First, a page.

Guajillo Chili Pepper
Guajillo refers to a preparation of Mirasol chili peppers rather than to the name of a plant variety itself. Guajillo is the dried version of the Mirasol, and along with ancho chilies is one of the most common and popular peppers in Mexico. While some dried peppers, like pasilla peppers, look shriveled like a raisin, guajillo peppers are smooth and bright red. The Marisol peppers are primarily grown in the states Aguascalientes, Zacatecas, and Durango, Mexico, and grow to be around 4 inches long before harvest.
Guajillo chili is usually similar in spice level to milder jalapeños, so they pack a noticeable punch without being overwhelmingly spicy.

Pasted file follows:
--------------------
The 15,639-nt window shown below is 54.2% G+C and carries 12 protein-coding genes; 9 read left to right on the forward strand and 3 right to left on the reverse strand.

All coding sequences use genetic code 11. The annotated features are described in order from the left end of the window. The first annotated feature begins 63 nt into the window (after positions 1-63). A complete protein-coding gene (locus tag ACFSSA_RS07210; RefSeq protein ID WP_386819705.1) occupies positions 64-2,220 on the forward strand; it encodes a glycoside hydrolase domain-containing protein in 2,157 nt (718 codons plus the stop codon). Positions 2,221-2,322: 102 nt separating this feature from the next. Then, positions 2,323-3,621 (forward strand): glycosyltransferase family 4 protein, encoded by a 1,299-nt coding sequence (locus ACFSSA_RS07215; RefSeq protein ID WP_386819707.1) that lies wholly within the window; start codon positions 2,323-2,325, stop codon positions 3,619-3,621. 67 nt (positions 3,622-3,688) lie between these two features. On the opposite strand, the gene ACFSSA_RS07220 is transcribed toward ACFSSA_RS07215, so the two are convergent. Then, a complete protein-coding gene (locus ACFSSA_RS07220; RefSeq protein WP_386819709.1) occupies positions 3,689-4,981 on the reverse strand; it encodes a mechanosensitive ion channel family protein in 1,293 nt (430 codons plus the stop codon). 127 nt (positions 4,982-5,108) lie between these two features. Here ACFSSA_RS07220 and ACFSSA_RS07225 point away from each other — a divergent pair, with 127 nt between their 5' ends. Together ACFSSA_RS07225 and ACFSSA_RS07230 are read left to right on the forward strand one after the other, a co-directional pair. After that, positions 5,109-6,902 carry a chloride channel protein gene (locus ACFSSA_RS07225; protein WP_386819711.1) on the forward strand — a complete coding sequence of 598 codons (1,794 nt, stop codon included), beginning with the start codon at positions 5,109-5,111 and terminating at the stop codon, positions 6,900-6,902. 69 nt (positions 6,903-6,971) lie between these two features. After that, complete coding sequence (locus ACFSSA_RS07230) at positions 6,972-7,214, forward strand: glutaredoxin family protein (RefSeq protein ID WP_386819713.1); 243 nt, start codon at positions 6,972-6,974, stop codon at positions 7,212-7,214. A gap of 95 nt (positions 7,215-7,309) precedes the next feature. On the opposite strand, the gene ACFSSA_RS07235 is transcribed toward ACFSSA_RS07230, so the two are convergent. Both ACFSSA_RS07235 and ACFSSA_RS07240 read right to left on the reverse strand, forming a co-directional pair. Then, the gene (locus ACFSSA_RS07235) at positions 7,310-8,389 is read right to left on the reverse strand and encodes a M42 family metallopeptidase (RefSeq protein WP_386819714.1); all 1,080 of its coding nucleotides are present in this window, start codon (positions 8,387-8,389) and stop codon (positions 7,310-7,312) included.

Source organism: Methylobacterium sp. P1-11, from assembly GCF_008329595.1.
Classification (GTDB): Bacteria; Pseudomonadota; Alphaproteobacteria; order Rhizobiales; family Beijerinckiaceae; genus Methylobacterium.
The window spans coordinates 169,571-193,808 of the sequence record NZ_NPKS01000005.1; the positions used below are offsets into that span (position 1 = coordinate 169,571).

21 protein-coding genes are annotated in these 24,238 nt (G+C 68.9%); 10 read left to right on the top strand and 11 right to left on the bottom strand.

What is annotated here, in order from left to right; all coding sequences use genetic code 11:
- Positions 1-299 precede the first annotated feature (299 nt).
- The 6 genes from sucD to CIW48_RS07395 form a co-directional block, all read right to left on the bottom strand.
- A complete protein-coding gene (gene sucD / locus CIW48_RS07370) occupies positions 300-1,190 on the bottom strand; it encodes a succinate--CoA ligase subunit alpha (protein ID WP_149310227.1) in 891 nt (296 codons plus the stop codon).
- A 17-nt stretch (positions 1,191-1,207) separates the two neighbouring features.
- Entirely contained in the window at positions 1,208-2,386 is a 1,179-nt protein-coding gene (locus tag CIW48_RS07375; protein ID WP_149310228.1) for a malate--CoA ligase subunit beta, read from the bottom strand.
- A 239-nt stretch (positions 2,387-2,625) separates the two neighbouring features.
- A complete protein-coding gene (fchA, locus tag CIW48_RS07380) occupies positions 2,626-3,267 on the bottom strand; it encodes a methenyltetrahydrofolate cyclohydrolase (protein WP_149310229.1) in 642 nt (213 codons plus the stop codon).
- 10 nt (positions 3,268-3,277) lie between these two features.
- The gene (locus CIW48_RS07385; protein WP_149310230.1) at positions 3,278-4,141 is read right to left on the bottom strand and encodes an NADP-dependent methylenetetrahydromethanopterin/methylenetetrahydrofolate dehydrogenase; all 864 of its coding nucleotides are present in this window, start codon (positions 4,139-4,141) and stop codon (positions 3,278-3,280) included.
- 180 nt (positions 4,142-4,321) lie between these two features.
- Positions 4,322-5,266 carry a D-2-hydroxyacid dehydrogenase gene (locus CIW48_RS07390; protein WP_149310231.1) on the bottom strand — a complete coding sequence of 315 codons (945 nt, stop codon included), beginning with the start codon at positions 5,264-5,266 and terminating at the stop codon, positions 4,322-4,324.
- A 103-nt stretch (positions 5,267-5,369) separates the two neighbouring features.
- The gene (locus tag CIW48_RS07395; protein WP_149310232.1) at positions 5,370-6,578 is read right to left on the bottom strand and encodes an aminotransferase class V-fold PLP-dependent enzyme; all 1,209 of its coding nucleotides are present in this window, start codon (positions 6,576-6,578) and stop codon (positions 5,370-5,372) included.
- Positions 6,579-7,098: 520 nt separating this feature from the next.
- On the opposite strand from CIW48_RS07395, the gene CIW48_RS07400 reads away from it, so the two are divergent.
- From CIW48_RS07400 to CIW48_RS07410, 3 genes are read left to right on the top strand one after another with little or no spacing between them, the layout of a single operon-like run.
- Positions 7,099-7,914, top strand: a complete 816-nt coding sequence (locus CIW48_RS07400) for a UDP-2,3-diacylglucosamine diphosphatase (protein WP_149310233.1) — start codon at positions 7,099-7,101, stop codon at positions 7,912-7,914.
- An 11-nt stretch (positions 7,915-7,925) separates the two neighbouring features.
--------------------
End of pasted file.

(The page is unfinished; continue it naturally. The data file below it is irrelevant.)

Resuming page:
Facts about Guajillo Peppers
2,500 – 5,000
Guajillo peppers have a complex flavor profile and tend to be sweet, spicy, smoky, and tangy. You might notice notes of berry and tea. They are closest in flavor to pasilla peppers, and can be used as a substitute if needed.
Guajillos are most commonly used as a base of sauces and moles, and often are used in combination with other chilis like pasilla and ancho. Guajillos should be toasted to unlock the maximum flavor. Cook them over medium-high heat for 20-30 seconds until they become fragrant — but beware of burning them or they will be bitter.
Picking the best Guajillos
Guajillos are dried, so they aren’t ever considered “fresh”. However, older guajillos will begin to look wrinkled and cracked, and their flavor might be compromised. Look for peppers that are sleek, smooth, and shiny, and that are still slightly pliable.